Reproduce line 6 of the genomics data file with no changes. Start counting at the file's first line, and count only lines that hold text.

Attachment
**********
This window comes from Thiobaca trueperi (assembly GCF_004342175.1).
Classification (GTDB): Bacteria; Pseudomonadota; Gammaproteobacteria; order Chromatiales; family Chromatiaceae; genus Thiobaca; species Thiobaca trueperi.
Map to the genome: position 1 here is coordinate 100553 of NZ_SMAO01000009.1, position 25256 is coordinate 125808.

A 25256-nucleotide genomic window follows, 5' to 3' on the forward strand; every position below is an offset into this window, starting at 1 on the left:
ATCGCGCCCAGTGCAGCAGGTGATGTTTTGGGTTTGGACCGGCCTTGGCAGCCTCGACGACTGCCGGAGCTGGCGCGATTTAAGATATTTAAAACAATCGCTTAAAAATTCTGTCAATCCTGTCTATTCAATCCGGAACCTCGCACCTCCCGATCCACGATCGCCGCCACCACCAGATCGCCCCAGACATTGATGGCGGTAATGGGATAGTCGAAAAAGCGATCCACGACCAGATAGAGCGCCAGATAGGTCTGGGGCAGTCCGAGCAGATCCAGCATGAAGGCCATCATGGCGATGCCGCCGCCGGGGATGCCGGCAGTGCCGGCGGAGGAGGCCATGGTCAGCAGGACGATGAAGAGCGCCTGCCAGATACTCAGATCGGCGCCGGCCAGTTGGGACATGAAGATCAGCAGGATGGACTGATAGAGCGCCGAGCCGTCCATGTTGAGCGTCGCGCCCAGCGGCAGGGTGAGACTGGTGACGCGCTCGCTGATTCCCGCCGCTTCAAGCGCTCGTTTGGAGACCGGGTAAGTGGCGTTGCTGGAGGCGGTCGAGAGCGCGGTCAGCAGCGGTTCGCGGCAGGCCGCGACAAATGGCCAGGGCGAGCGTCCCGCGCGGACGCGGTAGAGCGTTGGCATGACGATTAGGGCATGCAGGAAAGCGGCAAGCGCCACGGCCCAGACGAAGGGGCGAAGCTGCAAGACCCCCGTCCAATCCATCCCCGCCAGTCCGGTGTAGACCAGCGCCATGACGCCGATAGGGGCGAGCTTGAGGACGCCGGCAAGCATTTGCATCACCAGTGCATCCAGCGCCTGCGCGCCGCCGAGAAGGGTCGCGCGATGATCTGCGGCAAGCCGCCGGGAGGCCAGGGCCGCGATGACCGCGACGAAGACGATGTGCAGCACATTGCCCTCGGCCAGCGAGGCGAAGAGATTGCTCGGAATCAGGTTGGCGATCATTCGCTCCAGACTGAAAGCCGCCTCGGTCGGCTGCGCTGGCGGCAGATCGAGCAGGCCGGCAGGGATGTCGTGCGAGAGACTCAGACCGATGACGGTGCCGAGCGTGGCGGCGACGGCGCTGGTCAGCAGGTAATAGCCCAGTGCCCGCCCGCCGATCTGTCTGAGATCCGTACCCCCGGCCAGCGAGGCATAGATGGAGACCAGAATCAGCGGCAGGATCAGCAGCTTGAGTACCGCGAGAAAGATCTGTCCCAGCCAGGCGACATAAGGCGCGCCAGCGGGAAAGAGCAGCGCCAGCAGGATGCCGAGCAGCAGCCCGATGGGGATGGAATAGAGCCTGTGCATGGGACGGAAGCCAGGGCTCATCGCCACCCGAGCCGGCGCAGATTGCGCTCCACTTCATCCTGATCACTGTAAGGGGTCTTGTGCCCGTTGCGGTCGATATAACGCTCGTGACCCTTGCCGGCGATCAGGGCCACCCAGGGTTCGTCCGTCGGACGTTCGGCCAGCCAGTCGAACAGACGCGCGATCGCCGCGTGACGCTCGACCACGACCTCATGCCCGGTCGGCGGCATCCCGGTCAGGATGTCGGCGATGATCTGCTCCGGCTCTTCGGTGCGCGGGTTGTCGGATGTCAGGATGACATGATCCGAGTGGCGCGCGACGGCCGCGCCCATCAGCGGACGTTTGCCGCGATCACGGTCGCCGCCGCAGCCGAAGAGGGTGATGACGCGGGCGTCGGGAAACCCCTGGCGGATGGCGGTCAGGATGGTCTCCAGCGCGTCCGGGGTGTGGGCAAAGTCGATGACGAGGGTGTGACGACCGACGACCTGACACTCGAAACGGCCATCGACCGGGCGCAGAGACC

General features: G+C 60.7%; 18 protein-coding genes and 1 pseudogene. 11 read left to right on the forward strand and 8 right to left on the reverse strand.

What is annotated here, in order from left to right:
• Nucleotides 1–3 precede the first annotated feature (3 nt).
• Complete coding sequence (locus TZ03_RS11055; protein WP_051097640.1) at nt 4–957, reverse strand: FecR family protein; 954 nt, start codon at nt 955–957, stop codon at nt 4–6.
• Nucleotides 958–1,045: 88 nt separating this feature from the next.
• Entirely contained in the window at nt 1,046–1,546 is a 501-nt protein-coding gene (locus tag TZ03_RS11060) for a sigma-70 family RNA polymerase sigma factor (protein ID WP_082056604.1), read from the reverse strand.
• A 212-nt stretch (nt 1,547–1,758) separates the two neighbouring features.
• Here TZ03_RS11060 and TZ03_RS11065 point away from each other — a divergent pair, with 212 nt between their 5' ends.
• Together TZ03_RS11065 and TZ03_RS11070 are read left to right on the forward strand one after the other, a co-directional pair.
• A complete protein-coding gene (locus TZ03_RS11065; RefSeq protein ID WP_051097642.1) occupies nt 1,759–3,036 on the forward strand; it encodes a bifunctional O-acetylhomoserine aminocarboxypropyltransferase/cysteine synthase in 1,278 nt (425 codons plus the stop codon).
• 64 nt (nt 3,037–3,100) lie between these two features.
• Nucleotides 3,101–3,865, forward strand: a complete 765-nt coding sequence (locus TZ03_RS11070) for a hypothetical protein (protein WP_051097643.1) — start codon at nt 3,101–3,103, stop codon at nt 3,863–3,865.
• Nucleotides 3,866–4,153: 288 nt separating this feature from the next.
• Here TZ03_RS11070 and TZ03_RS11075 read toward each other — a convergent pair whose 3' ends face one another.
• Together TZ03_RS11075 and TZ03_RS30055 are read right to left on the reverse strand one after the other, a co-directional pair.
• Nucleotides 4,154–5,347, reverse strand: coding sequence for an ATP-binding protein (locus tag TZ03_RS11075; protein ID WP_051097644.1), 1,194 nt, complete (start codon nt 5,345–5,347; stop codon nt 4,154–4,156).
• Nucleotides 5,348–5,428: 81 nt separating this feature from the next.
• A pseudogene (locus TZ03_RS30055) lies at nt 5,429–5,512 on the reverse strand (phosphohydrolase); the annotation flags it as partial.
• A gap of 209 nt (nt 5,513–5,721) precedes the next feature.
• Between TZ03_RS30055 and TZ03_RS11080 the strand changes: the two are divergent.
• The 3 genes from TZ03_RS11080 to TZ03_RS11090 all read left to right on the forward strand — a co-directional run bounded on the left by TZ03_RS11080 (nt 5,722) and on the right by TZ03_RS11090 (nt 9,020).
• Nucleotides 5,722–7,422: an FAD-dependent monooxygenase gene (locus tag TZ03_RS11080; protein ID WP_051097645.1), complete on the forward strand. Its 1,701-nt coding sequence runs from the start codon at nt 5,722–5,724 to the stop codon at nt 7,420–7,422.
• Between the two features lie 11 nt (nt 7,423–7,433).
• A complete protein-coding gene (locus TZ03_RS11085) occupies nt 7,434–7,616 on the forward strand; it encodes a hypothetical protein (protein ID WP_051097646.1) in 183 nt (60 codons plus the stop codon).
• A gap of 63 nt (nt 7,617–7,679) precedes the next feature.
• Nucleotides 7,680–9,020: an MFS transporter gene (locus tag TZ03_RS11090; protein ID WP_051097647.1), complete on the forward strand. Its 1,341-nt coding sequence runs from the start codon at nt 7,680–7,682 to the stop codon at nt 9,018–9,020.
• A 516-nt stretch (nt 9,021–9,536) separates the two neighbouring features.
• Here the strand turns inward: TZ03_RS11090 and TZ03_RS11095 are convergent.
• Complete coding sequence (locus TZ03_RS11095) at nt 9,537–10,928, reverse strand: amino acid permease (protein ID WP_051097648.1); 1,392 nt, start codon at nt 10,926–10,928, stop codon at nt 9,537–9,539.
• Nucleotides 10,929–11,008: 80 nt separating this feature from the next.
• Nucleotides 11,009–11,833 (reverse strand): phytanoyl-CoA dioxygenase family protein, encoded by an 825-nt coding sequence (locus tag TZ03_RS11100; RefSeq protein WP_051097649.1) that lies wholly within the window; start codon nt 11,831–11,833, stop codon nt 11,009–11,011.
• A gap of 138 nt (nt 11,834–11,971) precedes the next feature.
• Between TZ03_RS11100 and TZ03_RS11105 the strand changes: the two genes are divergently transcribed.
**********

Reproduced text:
General features: G+C 60.7%; 18 protein-coding genes and 1 pseudogene. 11 read left to right on the forward strand and 8 right to left on the reverse strand.